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Adaptation Key in Director's Fight Against Parasites

  • The Carter Center's Frank Richards talks with children in Nigeria. Richards directs the Center's programs in river blindness, schistosomiasis, and lymphatic filariasis. (Photo: The Carter Center/L. Gubb)

In Guatemala 25 years ago, on a coffee farm situated at the slope of a volcano, Frank O. Richards Jr., M.D., sat under a thinly thatched roof talking with an old man. Chickens foraged on the dirt floor, and a mangy dog slept in the corner. As the day's last rays of sunlight streamed in, Richards asked the old man in Spanish, "What is the most important disease in this community?" Richards was field-testing survey questions to see how receptive people would be to taking a new medicine to treat the parasitic disease river blindness.

"Can you imagine that the poverty here in this community simply cannot be escaped?" the man said.

To Richards, the man's insight was profound. "It was like an arrow to my brain — the idea that poverty and hopelessness promote disease. It's a cause and a consequence," he said. "And a downward spiral."

As director of several health programs at The Carter Center, Richards has seen the link between poverty and disease around the globe. And although poor living conditions persist in the communities where the Center works, significant progress has been made since that day on the coffee farm.

Richards is still on the front lines of the fight against river blindness in Guatemala, and last year the country announced it had stopped transmission of the disease, which can cause severe itching and rashes and lead to blindness. The feat was accomplished through a 20-year program at the Guatemala Ministry of Health in partnership with The Carter Center and others, involving twice-per-year administration of the drug Mectizan® (donated by Merck) and health education.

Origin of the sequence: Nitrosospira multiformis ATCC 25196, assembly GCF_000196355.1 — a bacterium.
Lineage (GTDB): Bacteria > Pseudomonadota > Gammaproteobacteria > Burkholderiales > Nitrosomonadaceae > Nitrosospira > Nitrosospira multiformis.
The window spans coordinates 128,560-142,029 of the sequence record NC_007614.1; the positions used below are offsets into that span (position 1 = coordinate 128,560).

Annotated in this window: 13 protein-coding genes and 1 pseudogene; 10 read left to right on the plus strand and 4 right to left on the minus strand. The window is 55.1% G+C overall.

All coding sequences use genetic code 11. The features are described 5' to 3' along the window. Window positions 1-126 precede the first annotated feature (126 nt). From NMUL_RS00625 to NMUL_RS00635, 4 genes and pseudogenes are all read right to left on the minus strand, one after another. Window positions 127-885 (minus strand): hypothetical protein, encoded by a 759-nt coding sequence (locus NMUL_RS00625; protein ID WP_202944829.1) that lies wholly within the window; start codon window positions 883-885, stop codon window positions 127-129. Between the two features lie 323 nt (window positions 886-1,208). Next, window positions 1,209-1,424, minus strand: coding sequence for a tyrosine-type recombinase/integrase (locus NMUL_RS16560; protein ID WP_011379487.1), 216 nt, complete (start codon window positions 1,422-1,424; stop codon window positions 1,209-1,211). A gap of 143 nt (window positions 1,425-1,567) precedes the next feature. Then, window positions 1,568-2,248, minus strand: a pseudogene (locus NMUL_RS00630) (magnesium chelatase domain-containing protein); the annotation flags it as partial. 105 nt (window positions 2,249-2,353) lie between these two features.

"This success has been a tremendous thing for me both personally and professionally," Richards said.

A native of St. Louis, Mo., Richards followed in the footsteps of his father when he pursued a medical degree. But while his father was a practicing surgeon, the younger Dr. Richards began to pursue a career in global health with single-minded interest during medical school at Cornell University. "After a lecture on schistosomiasis, I was sold," said Richards, who also now heads the Carter Center's Schistosomiasis Program.

He specialized in pediatrics because he knew that in the developing world, children suffer the most. With a focus on preventive medicine, Richards wanted to give these children a better chance at healthier lives.

"Besides treating children who are sick, pediatricians worry about vaccinations. They worry about growth and development. It's about keeping children well," he said.

After his internship at Children's Hospital Los Angeles, he headed straight for the Centers for Disease Control and Prevention and eventually landing a five-year assignment in Guatemala to research malaria and river blindness.

"I worked on these two diseases from the human side and also the insect vector side," Richards said. A vector is the transmitting agent in infectious disease, a tiny black fly in the case of river blindness and a mosquito in the case of malaria. "One unique aspect of the Carter Center's work is our focus on the vectors," he said, noting that most nongovernmental organizations focus primarily on program implementation, rather than research.

Calling the approach "interventional research," Richards and his colleagues on the Center's health staff constantly monitor and evaluate their work, publishing results whenever possible in medical journals. Such an intense focus on analysis provides the foundation for swift adaptation.

"We need to be flexible and aggressive in our efforts to stop transmission of these diseases," he said. "A one-size approach does not fit all needs. Where interventions are not working, we alter or ratchet up our efforts."

Although the rigorous analysis is gratifying for Richards, it is also a means to an end — better lives for people in poor communities. "There is this interconnectedness with the science, an economic, social, political, and cultural fabric that relates disadvantage and poverty with these diseases," he said. "I think about that a lot."

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